Saturday, September 03, 2005

On Katrina, Europeans extend help, criticism


From AP Press
Updated: 9:25 p.m. ET Sept. 2, 2005
VIENNA, Austria - "As the enormity of Hurricane Katrina’s aftermath sinks in, Europeans have been moved to help in ways great and small: from an Austrian university proposing to take in 500 students from New Orleans, to nations agreeing to tap into strategic oil reserves.
Amid the compassion, there was also surprise that America was so vulnerable and unprepared, and dismay the Bush administration plays down the global warming threat that so many Europeans link to the force and frequency of such storms.
Across the continent, the media and governments focused on the tragedy, with newspapers running photos of victims wading chest-deep in water and television screens filled with fires.
The French daily Liberation described the scenes of devastation as a cruel spectacle for President Bush, “the champion of security.” Criticizing the disorder in the evacuation of hospitals, the editorial called Hurricane Katrina a “natural disaster with political implications.” Terror mastermind Osama bin Laden “must be dying of laughter,” it said.
Astonishment at ‘anarchy and chaos’In Italy, several newspapers said mounting criticism of Bush’s handling of the relief effort was damaging his credibility. And Germany’s Die Tageszeitung said the world was “seeing scenes otherwise only known in African capitals. The forces of order are absent. Anarchy and chaos reign. Supermarkets are plundered, helicopters shot at.”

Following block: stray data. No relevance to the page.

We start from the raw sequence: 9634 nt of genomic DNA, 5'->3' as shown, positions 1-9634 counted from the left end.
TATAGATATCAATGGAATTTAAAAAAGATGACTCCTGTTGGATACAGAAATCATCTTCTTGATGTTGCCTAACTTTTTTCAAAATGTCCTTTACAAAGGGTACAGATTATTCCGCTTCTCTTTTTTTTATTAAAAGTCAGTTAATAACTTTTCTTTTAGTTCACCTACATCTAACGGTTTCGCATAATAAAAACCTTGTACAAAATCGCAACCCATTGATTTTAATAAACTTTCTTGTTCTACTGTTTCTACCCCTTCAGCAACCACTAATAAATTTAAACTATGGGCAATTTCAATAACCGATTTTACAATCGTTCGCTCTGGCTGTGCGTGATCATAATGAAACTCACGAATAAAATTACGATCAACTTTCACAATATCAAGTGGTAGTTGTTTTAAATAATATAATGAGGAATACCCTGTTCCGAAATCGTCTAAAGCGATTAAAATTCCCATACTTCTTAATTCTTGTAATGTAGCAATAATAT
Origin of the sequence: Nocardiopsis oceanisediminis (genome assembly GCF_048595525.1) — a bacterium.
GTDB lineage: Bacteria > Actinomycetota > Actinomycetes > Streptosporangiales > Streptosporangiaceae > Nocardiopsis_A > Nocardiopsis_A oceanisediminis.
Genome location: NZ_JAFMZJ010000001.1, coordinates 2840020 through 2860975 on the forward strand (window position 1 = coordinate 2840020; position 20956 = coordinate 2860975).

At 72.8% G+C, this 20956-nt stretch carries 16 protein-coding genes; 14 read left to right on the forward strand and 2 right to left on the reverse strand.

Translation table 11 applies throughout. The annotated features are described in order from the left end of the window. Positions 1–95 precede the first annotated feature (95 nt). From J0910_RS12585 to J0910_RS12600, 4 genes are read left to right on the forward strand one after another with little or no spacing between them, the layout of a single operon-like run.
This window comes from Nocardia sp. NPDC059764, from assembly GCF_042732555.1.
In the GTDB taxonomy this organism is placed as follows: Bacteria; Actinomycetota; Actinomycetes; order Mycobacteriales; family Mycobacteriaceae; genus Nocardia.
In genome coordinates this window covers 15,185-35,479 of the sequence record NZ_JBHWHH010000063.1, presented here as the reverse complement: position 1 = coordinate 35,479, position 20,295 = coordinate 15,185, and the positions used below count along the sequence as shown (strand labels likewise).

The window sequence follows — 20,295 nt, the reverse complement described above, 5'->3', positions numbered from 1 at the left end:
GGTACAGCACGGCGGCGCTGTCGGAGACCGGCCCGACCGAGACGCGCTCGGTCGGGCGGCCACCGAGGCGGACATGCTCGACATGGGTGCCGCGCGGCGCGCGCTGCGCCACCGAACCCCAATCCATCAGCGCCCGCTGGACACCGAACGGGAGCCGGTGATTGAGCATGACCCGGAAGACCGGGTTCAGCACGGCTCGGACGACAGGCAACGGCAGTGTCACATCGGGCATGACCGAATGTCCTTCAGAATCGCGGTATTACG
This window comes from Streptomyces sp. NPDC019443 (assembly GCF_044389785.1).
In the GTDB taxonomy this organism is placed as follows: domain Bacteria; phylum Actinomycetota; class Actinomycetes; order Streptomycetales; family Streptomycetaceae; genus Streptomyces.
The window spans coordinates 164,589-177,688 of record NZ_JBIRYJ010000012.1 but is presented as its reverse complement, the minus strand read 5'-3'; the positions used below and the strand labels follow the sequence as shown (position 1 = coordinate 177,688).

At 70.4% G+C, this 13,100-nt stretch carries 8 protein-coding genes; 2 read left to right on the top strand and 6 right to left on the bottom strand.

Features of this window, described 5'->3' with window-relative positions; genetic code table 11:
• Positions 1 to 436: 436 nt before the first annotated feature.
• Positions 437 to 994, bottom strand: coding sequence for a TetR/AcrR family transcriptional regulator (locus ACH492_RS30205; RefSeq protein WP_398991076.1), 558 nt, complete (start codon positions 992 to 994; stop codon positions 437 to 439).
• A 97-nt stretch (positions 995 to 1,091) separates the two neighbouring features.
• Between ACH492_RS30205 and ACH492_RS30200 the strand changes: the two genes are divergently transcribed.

Some said perceived U.S. indifference to global warming was coming home to roost.
“What’s absent is a debate over the climate, over Kyoto, over the human-caused warming of the earth,” said an editorial in the Sueddeutsche Zeitung, a Munich-based daily. “But the oil shortage caused by the disaster will hurt Bush more than gaps in climate policy will.”
Concrete offers of help, though, were louder than the criticism. The governments of 26 countries agreed Friday to release the equivalent of 2 million barrels of oil per day from strategic fuel reserves to cope with the aftermath of Hurricane Katrina, the International Energy Agency said. 'No offer ... will be refused'With offers from the four corners of the globe pouring in, Secretary of State Condoleezza Rice has decided “no offer that can help alleviate the suffering of the people in the afflicted area will be refused,” State Department spokesman Sean McCormack said Thursday.
However, in Moscow, a Russian official said the U.S. Federal Emergency Management Agency had rejected a Russian offer to dispatch rescue teams and other aid.
Spurred by images of people huddled on curbs begging for clean water and chaotic rescue efforts from rooftops, Europe also offered brainpower — specialists in coordinating disaster relief, experts in rebuilding devastated communities and rescue workers familiar with risky maneuvers."

This about says it all. I don't think Bush could get elected dogcatcher at this point.

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